Director Ang Lee (Crouching Tiger, Hidden Dragon) brings his winning touch to Brokeback Mountain. Based on the short story by Pulitzer Prize-winning author Annie Proulx, the film is a beautiful, moving tale of love and loss.
It’s 1963 in Wyoming and Jack Twist (Jake Gyllenhaal) and Ennis Del Mar (Heath Ledger) meet working as sheepherders. They spend day and night amongst the stunningly picturesque landscapes, eventually growing closer. Much closer.
They continue the summer in their secret, insular world. But autumn arrives and the two must go their separate ways, each one marrying women and living unfulfilling lives. We see their love grow and mature through surreptitious meetings over the next 20 years but the pressures of keeping it a secret eventually take their toll.
With excellent performances and superb imagery, Brokeback Mountain is captivating.
You never hear hip-hop lyrics like, “Lick that guy’s ass crack,” or “Work that strap-on good” – unless you see Pick Up The Mic, a documentary about queer hip-hop artists. Following seminal groups like Rainbow Flava and Deep Dickollective plus new artists like Johnny Dangerous, Katastrophe, JenRo, QBoy and Miss Money, the film gives a personal spin to a lot of talented artists (along with some not-so-talented artists). Watch as Miss Money’s preacher father turns a blind eye to her queerness or Katastrophe’s teenage fans are oblivious to him being FTM.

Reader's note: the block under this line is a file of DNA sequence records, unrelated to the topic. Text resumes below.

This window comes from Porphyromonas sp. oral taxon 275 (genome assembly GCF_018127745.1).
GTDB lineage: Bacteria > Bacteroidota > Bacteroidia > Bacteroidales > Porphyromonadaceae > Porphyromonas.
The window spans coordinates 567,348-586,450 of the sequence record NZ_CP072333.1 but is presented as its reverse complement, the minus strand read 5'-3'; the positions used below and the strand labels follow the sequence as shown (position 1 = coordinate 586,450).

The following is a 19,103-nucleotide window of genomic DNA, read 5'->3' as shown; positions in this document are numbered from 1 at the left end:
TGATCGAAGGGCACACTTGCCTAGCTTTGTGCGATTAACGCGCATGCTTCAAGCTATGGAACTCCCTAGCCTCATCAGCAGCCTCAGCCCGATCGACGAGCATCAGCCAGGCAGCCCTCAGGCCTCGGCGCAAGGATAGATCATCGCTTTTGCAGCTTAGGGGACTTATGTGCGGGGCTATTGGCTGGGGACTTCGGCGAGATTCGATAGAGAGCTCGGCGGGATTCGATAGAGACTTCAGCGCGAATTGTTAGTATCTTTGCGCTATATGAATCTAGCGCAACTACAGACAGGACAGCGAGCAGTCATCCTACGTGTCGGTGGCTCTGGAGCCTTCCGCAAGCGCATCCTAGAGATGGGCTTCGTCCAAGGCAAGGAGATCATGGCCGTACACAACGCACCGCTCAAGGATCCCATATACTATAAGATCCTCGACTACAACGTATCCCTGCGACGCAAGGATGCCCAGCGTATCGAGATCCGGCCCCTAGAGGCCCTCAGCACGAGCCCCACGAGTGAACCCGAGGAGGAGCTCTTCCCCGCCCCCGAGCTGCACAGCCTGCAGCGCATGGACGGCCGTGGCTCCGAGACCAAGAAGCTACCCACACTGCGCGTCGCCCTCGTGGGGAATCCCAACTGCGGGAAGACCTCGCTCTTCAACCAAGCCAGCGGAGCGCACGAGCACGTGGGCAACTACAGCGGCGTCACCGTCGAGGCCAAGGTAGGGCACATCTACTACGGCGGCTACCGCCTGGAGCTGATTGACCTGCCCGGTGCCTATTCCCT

So how come these people don’t find mainstream acceptance? The doc fails to answer that question but does do a good job of surveying the entire scene.
Whether you believe that hip hop is the way of the future or just another style that queer kids are copying, this doc will surely fascinate.
Celebrated director François Ozon (8 Femmes, Sous le Sable) returns to gay turf with his latest Le Temps qui Reste (Time To Leave), the story of Romain (Melvil Poupaud), a photographer who learns he has cancer and only a few months to live.
Devastated and cheerless, his first response is not to tell anyone. After passionate sex with his boyfriend he facilitates an awkward breakup and then, at his family’s house for dinner, he picks an ugly fight with his sister complete with name-calling and crying on mom’s shoulder.
Yet Romain simmers down and eventually comes out about his illness to his grandmother (played by Jeanne Moreau) because they are both “close to death.”
This one’s as French as they come – self-involved, destructive, with a soupçon of hopelessness. It lacks the drama and complexity of Ozon’s previous work but still, it’s a fascinating look at one man’s downward spiral.